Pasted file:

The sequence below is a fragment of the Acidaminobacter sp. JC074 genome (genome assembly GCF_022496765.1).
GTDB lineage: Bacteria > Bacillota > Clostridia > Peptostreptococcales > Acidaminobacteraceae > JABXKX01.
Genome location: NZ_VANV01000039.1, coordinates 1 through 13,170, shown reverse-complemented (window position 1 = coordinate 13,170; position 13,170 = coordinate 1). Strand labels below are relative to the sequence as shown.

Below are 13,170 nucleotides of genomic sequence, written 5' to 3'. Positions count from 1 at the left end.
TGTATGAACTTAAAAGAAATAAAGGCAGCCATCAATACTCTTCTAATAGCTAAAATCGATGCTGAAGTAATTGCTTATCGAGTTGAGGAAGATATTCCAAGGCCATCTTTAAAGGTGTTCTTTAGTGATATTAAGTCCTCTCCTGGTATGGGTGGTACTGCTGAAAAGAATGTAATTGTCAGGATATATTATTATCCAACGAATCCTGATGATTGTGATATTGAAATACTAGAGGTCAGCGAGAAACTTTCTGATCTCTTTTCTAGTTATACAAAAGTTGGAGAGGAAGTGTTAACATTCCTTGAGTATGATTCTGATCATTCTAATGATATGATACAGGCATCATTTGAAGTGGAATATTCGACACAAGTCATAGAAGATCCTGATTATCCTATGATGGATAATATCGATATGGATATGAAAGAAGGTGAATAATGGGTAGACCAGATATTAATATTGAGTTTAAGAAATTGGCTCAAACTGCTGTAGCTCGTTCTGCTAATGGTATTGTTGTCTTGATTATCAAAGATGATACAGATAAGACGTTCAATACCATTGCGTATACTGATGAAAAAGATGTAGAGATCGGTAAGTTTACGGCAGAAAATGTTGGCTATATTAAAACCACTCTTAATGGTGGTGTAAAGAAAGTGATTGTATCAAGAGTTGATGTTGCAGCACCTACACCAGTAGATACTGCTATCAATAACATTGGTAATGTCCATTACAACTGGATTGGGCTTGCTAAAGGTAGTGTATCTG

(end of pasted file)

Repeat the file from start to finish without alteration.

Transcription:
The sequence below is a fragment of the Acidaminobacter sp. JC074 genome (genome assembly GCF_022496765.1).
GTDB lineage: Bacteria > Bacillota > Clostridia > Peptostreptococcales > Acidaminobacteraceae > JABXKX01.
Genome location: NZ_VANV01000039.1, coordinates 1 through 13,170, shown reverse-complemented (window position 1 = coordinate 13,170; position 13,170 = coordinate 1). Strand labels below are relative to the sequence as shown.

Below are 13,170 nucleotides of genomic sequence, written 5' to 3'. Positions count from 1 at the left end.
TGTATGAACTTAAAAGAAATAAAGGCAGCCATCAATACTCTTCTAATAGCTAAAATCGATGCTGAAGTAATTGCTTATCGAGTTGAGGAAGATATTCCAAGGCCATCTTTAAAGGTGTTCTTTAGTGATATTAAGTCCTCTCCTGGTATGGGTGGTACTGCTGAAAAGAATGTAATTGTCAGGATATATTATTATCCAACGAATCCTGATGATTGTGATATTGAAATACTAGAGGTCAGCGAGAAACTTTCTGATCTCTTTTCTAGTTATACAAAAGTTGGAGAGGAAGTGTTAACATTCCTTGAGTATGATTCTGATCATTCTAATGATATGATACAGGCATCATTTGAAGTGGAATATTCGACACAAGTCATAGAAGATCCTGATTATCCTATGATGGATAATATCGATATGGATATGAAAGAAGGTGAATAATGGGTAGACCAGATATTAATATTGAGTTTAAGAAATTGGCTCAAACTGCTGTAGCTCGTTCTGCTAATGGTATTGTTGTCTTGATTATCAAAGATGATACAGATAAGACGTTCAATACCATTGCGTATACTGATGAAAAAGATGTAGAGATCGGTAAGTTTACGGCAGAAAATGTTGGCTATATTAAAACCACTCTTAATGGTGGTGTAAAGAAAGTGATTGTATCAAGAGTTGATGTTGCAGCACCTACACCAGTAGATACTGCTATCAATAACATTGGTAATGTCCATTACAACTGGATTGGGCTTGCTAAAGGTAGTGTATCTG